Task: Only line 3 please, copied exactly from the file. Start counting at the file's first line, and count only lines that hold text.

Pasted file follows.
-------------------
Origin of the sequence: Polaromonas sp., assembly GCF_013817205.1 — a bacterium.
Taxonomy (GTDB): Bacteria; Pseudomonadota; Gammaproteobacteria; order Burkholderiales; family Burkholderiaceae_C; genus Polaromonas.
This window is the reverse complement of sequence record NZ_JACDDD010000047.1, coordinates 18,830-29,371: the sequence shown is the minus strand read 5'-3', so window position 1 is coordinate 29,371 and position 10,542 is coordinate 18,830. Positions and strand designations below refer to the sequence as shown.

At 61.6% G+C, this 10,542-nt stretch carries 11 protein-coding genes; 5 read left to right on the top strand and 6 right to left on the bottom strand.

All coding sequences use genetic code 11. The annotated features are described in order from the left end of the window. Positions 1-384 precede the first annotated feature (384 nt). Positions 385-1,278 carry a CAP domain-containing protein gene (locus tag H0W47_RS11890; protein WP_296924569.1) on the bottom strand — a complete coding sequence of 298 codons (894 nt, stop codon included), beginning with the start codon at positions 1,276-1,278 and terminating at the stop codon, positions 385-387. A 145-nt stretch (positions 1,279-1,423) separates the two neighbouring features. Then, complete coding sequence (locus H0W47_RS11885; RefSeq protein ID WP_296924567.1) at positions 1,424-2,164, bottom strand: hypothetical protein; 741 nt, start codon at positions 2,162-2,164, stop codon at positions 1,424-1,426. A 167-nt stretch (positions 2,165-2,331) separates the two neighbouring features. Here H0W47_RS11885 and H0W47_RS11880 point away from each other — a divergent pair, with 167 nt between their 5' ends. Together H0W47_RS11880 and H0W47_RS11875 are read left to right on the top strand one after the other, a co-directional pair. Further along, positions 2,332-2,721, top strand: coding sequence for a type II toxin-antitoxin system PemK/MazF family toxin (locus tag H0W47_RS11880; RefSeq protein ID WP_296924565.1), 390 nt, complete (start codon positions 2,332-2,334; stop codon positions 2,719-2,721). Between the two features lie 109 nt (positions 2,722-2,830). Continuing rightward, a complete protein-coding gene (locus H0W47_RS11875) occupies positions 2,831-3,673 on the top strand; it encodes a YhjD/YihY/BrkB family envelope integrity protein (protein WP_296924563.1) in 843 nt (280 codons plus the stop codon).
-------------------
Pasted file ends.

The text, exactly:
This window is the reverse complement of sequence record NZ_JACDDD010000047.1, coordinates 18,830-29,371: the sequence shown is the minus strand read 5'-3', so window position 1 is coordinate 29,371 and position 10,542 is coordinate 18,830. Positions and strand designations below refer to the sequence as shown.